FDA reports finding vials of other pathogens along with smallpox
In the wake of finding smallpox vials in a storage area earlier this month and a congressional hearing today on federal lab biosecurity (see related story), the US Food and Drug Administration (FDA) said the earlier discovery also included more than 300 vials of pathogens such as influenza and dengue viruses, as well as vaccinia, the smallpox vaccine.
The agency also said in a press release that it is in the process of scouring all its cold storage areas to ensure no other unreported pathogens are lurking.
"The investigation [into the smallpox find] found 12 boxes containing a total of 327 carefully packaged vials labeled with names of various biological agents such as dengue, influenza, Q fever, and rickettsia," the FDA said. "Upon the discovery of these vials on July 1, 2014, FDA employees followed standard protocol and turned them all over to the appropriate NIH safety program officials, who in turn transferred them to the appropriate investigative agencies, as per standard protocols."
The FDA did not specify the influenza strain or strains found. As noted previously, six of those vials were labeled "variola," which causes smallpox, and were transferred to a high-containment lab at the Centers for Disease Control and Prevention (CDC).
"In addition," the FDA noted, "32 samples were destroyed following inventory at the NIH facility, including 28 labeled as normal tissue and four labeled as 'vaccinia,' the virus used to make the smallpox vaccine. To be clear, vaccinia does not cause smallpox. These vials represented no value to forensic sciences and were destroyed according to standard protocols."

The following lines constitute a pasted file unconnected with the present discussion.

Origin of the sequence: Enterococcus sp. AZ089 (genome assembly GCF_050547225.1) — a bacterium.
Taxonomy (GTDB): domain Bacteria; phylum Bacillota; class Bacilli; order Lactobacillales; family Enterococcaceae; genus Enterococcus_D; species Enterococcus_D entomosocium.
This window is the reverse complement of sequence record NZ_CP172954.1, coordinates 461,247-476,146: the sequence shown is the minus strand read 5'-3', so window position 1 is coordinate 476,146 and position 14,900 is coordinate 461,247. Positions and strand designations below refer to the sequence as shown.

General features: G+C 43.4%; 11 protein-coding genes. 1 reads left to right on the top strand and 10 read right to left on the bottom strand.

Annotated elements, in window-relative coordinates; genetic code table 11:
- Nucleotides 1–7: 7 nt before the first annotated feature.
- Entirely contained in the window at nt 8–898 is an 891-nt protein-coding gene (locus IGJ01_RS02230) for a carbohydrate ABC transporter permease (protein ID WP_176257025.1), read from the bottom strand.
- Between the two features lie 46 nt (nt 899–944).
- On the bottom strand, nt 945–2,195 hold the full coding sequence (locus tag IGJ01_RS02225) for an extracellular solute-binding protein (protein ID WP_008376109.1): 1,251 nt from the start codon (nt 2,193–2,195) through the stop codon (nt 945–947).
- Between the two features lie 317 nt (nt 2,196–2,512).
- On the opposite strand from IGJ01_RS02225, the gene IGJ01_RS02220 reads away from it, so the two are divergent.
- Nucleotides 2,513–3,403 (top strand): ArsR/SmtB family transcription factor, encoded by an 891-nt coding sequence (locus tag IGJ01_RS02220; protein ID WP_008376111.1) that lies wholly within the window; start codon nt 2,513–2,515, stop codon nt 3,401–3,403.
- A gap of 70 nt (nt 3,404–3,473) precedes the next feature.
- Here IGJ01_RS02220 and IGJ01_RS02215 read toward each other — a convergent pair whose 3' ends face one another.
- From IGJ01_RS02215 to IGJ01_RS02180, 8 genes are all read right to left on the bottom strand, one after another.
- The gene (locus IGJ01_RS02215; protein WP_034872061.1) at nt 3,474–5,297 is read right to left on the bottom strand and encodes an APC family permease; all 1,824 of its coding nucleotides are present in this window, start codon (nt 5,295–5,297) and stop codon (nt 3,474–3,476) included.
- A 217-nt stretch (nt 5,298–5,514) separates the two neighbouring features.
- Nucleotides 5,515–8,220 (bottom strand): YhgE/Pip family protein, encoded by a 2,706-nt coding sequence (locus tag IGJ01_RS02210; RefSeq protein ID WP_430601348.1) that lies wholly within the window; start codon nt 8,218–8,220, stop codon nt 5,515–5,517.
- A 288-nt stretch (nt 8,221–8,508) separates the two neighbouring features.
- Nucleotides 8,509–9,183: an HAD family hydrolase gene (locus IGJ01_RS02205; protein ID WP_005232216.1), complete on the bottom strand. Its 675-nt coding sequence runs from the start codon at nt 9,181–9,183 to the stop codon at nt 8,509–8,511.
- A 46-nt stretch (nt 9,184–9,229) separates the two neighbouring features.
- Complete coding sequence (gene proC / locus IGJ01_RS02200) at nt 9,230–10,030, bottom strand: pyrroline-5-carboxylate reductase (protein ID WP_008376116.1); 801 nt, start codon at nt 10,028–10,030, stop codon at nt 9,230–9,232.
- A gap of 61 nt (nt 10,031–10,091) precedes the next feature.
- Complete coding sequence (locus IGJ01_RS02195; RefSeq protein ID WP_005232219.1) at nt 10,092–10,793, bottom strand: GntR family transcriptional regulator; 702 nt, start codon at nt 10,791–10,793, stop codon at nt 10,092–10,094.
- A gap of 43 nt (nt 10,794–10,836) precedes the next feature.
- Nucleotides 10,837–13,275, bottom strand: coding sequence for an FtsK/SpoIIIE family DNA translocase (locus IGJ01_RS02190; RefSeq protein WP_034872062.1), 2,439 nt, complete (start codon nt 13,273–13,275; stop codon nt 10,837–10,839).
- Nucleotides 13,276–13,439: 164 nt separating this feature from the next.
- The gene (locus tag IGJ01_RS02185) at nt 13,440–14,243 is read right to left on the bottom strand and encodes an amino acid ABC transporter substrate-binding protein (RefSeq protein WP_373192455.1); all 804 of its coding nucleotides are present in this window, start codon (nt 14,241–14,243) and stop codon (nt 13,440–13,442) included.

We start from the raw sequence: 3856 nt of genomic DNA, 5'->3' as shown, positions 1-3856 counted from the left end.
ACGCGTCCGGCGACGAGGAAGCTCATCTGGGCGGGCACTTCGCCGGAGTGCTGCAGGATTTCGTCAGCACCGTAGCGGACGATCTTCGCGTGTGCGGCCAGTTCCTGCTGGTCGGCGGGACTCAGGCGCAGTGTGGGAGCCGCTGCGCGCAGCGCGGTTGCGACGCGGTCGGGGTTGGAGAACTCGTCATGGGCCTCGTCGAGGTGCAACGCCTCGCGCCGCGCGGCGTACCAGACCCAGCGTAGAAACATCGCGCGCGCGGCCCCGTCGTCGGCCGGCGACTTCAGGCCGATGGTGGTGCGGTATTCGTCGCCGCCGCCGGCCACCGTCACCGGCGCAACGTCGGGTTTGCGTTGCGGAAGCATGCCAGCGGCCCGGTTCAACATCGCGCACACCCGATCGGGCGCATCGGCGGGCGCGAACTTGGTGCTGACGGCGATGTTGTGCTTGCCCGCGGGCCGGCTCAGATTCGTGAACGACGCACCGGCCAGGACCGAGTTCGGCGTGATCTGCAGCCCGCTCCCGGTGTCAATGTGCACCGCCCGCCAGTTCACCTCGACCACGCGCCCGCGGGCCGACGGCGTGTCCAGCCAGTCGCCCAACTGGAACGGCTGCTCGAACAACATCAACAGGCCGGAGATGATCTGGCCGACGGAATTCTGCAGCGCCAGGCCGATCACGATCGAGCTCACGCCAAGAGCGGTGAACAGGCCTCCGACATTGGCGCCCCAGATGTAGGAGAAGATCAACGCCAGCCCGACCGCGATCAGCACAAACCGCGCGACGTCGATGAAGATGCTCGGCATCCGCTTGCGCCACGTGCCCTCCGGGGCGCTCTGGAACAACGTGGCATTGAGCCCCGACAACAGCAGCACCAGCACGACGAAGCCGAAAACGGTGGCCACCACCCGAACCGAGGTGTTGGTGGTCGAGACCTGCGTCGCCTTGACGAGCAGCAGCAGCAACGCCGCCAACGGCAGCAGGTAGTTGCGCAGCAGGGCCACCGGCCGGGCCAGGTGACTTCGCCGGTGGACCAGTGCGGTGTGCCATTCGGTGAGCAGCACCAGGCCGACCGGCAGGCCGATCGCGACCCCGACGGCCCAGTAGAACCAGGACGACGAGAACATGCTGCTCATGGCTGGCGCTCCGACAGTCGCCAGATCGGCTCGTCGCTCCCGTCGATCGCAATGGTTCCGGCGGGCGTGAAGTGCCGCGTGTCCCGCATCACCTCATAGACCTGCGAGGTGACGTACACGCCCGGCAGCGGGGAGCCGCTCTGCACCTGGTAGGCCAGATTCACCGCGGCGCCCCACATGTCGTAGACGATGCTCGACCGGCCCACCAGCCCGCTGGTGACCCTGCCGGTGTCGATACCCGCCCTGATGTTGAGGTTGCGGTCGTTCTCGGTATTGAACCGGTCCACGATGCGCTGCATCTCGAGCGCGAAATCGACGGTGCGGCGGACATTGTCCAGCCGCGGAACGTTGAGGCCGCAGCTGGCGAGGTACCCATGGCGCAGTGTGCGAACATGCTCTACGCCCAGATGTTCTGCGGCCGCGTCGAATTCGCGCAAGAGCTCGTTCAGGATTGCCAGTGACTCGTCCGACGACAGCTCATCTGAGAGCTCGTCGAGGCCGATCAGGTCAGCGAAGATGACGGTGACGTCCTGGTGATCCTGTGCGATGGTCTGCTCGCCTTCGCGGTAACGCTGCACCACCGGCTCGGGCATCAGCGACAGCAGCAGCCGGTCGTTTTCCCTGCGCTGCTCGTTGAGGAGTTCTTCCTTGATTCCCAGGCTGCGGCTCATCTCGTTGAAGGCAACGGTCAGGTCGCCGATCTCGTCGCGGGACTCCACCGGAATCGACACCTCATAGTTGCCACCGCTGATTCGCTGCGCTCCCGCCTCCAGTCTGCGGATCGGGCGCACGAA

The remaining 279 samples were transported to the US Department of Homeland Security's National Bioforensic Analysis Center for safekeeping, the FDA said, adding, "The FDA received confirmatory information about the samples yesterday, thus permitting public disclosure of this additional information."
The vials were most likely collected between 1946 and 1964, and there was no evidence that anyone was exposed to the pathogens they contained, the agency said. Calling the lapse in lab security "clearly unacceptable," the FDA said it has begun a thorough search of all common cold storage areas and is reviewing its policies and procedures.
Jul 16 FDA news release
Experts puzzled by increase in shingles cases
For unclear reasons, shingles cases have been rising in the United States, despite the availability of a vaccine, according to experts quoted recently in the Sacramento Bee.